AFL Scouting: Day 2

November 16, 2011
Christian Colon 2012 AFL John Antonoff

Rising Stars Game / Day 1 / Day 2 / Day 3 / Day 4 / Championship Game


There aren't as many intriguing talents at the fall league this year as years past, though they are still big names. Yesterday wasn't bad. I caught Surprise at Phoenix. It's easy to see why Surprise has been the team to beat this fall, even with Wil Myers  and Christian Bethancourt out of the lineup.

Chistian Colon

A confident, capable second baseman, Colon has good body control and will be able to play average to above-average defense in the big leagues. He has excellent barrel awareness and enough bat speed to spray the ball down the lines.

Colon has a small, muscular frame that's already just about maxed out. Though his level, compact swing leads to a lot of contact, he doesn't sit back and wait for pitches he can drive. He is willing to expand the strike zone and he's not a very patient hitter. For the aforementioned reasons, I don't see him hitting for much power in the big leagues.

Given his defensive value, I'd be willing to rank Colon aggressively if I saw a more projectable frame or a plate approach that I thought would translate well to the big leagues. He's a high floor talent, but his upside is limited, even as an instinctive second baseman who brings a lot to the table with his glove.

Anthony Gose

Gose has game-changing speed, a very strong arm and impressive power, especially given how thin he is. He plays a good center field and should be able to keep that up through his twenties. Along with quick-twitch ability and strong wrists, he generates power by taking a big swing, which is going to be an ongoing weakness.

Yesterday, pitchers were able to silence his bat by pitching him hard inside. Gose will cheat on pitches; sometimes starting his swing before he has recognized what's coming his way. Through over 130 AFL plate appearances, he has struck out over 30-percent of the time.

Gose will continue to gain a better understanding of the strike zone, chase fewer pitches and learn when to let it fly and when not to. But he's never going to be a good contact hitter. Even though he makes pitchers nervous when he reaches base, he's probably going to be a streaky offensive threat in the big leagues. Gose will almost certainly be a big leaguer and perhaps an above-average one, but his swing-and-miss tendencies just make it a bit of a leap of faith to bank on him turing into a star.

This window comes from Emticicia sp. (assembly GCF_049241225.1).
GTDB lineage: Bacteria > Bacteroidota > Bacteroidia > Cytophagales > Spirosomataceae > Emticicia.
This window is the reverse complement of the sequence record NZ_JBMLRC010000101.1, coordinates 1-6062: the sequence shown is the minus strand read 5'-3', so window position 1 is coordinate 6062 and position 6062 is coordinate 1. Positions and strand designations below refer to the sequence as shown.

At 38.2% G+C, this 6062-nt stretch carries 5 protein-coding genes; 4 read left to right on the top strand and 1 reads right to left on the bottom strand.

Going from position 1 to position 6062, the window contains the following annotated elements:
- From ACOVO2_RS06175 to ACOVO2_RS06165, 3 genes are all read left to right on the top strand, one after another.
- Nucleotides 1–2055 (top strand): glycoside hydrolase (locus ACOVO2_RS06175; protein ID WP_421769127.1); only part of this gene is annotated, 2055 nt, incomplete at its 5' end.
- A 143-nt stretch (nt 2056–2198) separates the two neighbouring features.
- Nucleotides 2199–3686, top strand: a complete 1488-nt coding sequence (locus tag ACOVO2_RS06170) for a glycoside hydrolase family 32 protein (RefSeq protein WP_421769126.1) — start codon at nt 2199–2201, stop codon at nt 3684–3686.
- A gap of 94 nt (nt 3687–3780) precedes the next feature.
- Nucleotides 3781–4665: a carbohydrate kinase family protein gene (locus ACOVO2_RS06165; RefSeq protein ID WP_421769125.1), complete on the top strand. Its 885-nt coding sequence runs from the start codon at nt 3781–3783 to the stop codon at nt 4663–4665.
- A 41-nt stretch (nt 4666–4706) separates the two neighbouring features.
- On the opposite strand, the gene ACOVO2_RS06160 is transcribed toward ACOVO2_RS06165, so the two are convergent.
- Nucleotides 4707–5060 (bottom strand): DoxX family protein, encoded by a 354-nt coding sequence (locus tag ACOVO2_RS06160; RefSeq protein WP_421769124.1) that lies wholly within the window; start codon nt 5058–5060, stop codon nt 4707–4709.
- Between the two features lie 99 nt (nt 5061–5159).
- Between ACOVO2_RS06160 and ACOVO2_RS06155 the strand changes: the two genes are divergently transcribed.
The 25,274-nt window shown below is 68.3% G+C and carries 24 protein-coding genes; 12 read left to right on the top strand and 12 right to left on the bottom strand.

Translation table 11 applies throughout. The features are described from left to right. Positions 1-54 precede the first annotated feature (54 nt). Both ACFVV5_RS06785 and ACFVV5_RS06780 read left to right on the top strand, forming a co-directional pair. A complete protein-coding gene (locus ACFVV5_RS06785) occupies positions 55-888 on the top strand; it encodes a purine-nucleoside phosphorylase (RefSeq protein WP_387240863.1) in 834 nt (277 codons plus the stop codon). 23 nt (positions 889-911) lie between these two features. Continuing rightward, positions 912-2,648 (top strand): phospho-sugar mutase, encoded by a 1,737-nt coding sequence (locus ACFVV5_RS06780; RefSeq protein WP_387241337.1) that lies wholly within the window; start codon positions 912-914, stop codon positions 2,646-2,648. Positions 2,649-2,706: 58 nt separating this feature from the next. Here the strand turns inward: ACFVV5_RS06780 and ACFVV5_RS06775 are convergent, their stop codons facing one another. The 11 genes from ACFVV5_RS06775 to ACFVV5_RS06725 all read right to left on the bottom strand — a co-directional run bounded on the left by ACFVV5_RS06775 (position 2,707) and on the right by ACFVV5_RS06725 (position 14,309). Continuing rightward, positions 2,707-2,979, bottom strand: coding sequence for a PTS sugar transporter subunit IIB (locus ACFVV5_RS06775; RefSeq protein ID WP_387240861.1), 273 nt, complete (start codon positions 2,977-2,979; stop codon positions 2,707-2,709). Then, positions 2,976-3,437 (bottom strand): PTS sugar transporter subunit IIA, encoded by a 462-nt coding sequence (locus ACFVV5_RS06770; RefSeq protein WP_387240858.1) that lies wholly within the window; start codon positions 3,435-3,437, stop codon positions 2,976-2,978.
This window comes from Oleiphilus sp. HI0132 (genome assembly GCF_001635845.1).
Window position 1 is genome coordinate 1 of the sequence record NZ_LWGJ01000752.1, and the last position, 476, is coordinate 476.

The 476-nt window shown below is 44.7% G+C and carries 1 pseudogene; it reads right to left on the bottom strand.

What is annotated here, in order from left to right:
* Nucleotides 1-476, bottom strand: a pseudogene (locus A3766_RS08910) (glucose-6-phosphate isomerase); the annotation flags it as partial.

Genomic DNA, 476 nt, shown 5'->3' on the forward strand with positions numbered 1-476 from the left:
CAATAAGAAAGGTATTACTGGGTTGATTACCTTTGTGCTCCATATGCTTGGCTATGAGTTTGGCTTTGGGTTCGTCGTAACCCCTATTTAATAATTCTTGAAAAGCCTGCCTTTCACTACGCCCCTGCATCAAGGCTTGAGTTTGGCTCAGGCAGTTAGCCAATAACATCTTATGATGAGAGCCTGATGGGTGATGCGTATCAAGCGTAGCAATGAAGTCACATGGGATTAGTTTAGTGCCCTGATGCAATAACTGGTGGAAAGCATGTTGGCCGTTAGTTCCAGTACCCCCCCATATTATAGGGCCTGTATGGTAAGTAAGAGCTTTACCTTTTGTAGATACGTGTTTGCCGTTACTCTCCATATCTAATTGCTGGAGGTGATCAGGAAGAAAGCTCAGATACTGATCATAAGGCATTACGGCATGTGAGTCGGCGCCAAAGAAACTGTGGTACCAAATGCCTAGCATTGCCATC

Matt Dominguez

It's clear why Dominguez hasn't generated a ton of buzz in the scouting community. He's not a fun hitter to watch. Nothing about him is flashy or dynamic. Hitting from an upright stance, he watched a lot of pitches yesterday and didn't take any hacks where it looked like he was prepared to do damage. Were it not for his smooth, sure-handed defense at third, I wouldn't be surprised if people wrote him up as lazy and apathetic.

Mikie Mahtook

Mahtook, who turns 22 in two weeks, doesn't have a good feel for the strikes zone. He'll take some bent-arm swings, breaking down and relying on natural strength over efficient mechanics. Not the most patient hitter, he also will expand the strike zone. He did hit a ball out of the park yesterday, it was a gift right down the pipe, but credit to him for capitalizing on a mistake. He wasn't tested much in the outfield -- he played left yesterday -- but he did just fine with the balls that were hit to him.

I can see why people get excited about Mahtook. He's athletic with a frame that will accommodate additional lean muscle, though his natural athletic ability shines brighter than his learned baseball skills. While there is room to get excited about what kind of talent Mahtook could turn into, it's a player profile that I have trouble getting excited about at this stage of his development.

Grant Green

Green's athleticism fits better in the outfield than the infield. He gets solid reads and confidently drifts to the ball. Though he could be passable in center field, he doesn't have the first-step quickness to be an asset there. His best defensive position could be right field.

Not a patient hitter, Green has the strength to drive the ball with some authority, but he's not a guy who's oozing with bat speed. Similar to Mahtook, he hit a ball out that came right down the middle yesterday -- my eyes lit up watching it come to the plate. Still, there are plenty of hitters who would have fouled that pitch straight back and prayed to get another like it.

I see Green as a outfield/infield utility man in the big leagues. If he could play a strong defensive shortstop, his bat would be enough, but it's wishful to place that kind of defensive value on him.


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